This letter refers to Mr. Tissa Jayatilaka's reflections on the book "Senator Tiruchelvam's Legacy" (Sunday Times Plus, February 14).
I will restrict my response to Mr. Jayatilaka's comment on the abolition of Section 29(02) in the Soulbury Constitution. In fact, there was no abolition but a complete break away from the old Constitution. It was a legal revolution.
It should be noted that even though the Federal Party and capitalist intellectuals argued that Section 29(02) safeguarded minority rights, the Citizenship Bill and the Sinhala Only Bill were passed in Parliament when this provision was in force.
As a result, thousands of estate workers became "stateless" overnight. As voting rights are linked to citizenship, these people became disenfranchised overnight.
In 1952, the Citizenship Act was challenged in Court on the grounds that the law was in breach of Section 29(02).
The case Kodakkanpillai vs. Mudannayake went up to the Privy Council. The case failed. So much for the protection of the minorities!
This particular provision was put to the test when the Sinhala Only bill was debated. G. G. Ponnambalam, QC, raised the issue in Parliament. The Speaker ruled that the provision did not infringe the relevant section, and that the Bill could be passed with a simple majority.
The constitutionality of the Sinhala Act surfaced again in the Kodeswaran case. This case too went up to the Privy Council, which dodged this substantive matter and sent it back to the Supreme Court. This was how Section 29(02) safeguarded minority rights under the Soulbury Constitution.
I would like to ask whether any similar legislation was passed against the Tamils under the first Republican Constitution, when the Lanka Sama Samaja Party (LSSP) was a constituent partner in the United Front (UF) Government.
Let us turn to the subject of the Constituent Assembly.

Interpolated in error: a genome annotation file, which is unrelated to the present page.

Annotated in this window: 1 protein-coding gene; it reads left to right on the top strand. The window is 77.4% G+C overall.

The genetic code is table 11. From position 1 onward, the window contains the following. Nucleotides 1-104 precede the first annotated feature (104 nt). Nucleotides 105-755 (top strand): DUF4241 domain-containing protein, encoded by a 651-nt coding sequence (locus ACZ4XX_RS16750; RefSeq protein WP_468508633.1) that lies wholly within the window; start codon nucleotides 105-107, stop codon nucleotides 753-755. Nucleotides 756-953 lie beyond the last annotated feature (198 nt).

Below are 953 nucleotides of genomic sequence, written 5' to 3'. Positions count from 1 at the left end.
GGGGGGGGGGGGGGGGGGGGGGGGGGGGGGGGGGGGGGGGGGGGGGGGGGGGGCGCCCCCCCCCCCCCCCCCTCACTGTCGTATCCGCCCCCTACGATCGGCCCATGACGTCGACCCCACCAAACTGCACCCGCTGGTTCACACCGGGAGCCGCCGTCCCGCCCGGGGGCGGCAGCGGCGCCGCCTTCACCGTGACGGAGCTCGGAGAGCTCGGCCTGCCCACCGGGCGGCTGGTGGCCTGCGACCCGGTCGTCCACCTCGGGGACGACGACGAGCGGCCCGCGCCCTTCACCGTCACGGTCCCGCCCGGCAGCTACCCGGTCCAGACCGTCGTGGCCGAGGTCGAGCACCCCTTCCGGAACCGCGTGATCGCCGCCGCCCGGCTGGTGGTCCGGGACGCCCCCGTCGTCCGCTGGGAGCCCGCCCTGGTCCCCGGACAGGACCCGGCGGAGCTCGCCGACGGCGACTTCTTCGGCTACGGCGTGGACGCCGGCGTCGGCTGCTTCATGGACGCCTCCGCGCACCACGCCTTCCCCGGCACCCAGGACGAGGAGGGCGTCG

When the Federal Party started agitating over Section 29(02), the then Minister of Plantation Industries and Constitutional Affairs, Colvin R. de Silva, asked the party to present specific proposals. This is a little known fact. The party proposed dividing the country into five regions, five strips running North-South, each being a constituent state. The idea was to have a Tamil majority in three regions.
This is what the then Secretary to the Ministry of Constitutional Affairs, Walter Jayawardana QC, said: "Colvin was able to get a few hours' notice of the proposal and realising that an explosive situation would result if it received publicity in the Sinhala press, took action immediately to persuade reporters to give it as little publicity as possible."
With this, S. J. V. Chelvanayagam and others boycotted the Constituent Assembly. Minister Murugesan Thiruchelvam never made such extreme demands when he cosily sat in the liberal Dudley Senanayake's Cabinet for five long years.
A Constitution reflects the politics of the day. At the time the First Republican Constitution was being formulated, it primarily reflected the politics of the Sri Lanka Freedom Party (SLFP). Sensitive issues such as language and religion were more important to the SLFP, while national sovereignty and the ushering in of socialism were the LSSP's main considerations.
Mr. Jayatilaka may not like socialism. The real contradiction lies there. That is by the way. The two of us had our secondary education in an environment of complete racial harmony.
Ranjith Chandrasekara Kurunegala